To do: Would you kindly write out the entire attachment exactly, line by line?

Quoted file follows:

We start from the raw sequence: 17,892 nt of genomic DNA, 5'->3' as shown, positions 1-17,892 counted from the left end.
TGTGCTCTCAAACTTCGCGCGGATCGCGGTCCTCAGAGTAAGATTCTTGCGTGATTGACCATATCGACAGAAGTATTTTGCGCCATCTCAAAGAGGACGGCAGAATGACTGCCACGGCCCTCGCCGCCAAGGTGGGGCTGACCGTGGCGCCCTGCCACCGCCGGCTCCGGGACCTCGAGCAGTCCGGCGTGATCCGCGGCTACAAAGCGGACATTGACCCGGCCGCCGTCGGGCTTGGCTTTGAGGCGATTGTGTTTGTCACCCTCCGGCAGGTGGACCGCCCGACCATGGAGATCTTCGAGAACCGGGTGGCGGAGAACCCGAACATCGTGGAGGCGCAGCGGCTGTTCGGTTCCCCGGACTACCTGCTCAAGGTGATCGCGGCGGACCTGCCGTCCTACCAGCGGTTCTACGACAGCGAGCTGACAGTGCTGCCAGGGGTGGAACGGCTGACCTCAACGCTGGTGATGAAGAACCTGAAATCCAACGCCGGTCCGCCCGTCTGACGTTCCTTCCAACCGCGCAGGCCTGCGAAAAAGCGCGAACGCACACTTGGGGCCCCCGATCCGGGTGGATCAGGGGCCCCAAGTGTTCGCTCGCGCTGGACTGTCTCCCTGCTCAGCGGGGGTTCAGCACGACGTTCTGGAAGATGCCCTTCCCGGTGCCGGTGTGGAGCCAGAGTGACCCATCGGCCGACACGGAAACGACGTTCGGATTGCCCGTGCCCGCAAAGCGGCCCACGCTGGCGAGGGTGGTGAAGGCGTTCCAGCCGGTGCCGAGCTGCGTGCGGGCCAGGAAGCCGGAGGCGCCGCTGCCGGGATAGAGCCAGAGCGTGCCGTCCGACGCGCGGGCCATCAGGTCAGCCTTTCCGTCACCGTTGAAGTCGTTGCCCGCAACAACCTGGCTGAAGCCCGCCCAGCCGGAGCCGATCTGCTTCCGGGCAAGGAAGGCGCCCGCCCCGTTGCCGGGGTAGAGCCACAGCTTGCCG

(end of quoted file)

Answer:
We start from the raw sequence: 17,892 nt of genomic DNA, 5'->3' as shown, positions 1-17,892 counted from the left end.
TGTGCTCTCAAACTTCGCGCGGATCGCGGTCCTCAGAGTAAGATTCTTGCGTGATTGACCATATCGACAGAAGTATTTTGCGCCATCTCAAAGAGGACGGCAGAATGACTGCCACGGCCCTCGCCGCCAAGGTGGGGCTGACCGTGGCGCCCTGCCACCGCCGGCTCCGGGACCTCGAGCAGTCCGGCGTGATCCGCGGCTACAAAGCGGACATTGACCCGGCCGCCGTCGGGCTTGGCTTTGAGGCGATTGTGTTTGTCACCCTCCGGCAGGTGGACCGCCCGACCATGGAGATCTTCGAGAACCGGGTGGCGGAGAACCCGAACATCGTGGAGGCGCAGCGGCTGTTCGGTTCCCCGGACTACCTGCTCAAGGTGATCGCGGCGGACCTGCCGTCCTACCAGCGGTTCTACGACAGCGAGCTGACAGTGCTGCCAGGGGTGGAACGGCTGACCTCAACGCTGGTGATGAAGAACCTGAAATCCAACGCCGGTCCGCCCGTCTGACGTTCCTTCCAACCGCGCAGGCCTGCGAAAAAGCGCGAACGCACACTTGGGGCCCCCGATCCGGGTGGATCAGGGGCCCCAAGTGTTCGCTCGCGCTGGACTGTCTCCCTGCTCAGCGGGGGTTCAGCACGACGTTCTGGAAGATGCCCTTCCCGGTGCCGGTGTGGAGCCAGAGTGACCCATCGGCCGACACGGAAACGACGTTCGGATTGCCCGTGCCCGCAAAGCGGCCCACGCTGGCGAGGGTGGTGAAGGCGTTCCAGCCGGTGCCGAGCTGCGTGCGGGCCAGGAAGCCGGAGGCGCCGCTGCCGGGATAGAGCCAGAGCGTGCCGTCCGACGCGCGGGCCATCAGGTCAGCCTTTCCGTCACCGTTGAAGTCGTTGCCCGCAACAACCTGGCTGAAGCCCGCCCAGCCGGAGCCGATCTGCTTCCGGGCAAGGAAGGCGCCCGCCCCGTTGCCGGGGTAGAGCCACAGCTTGCCG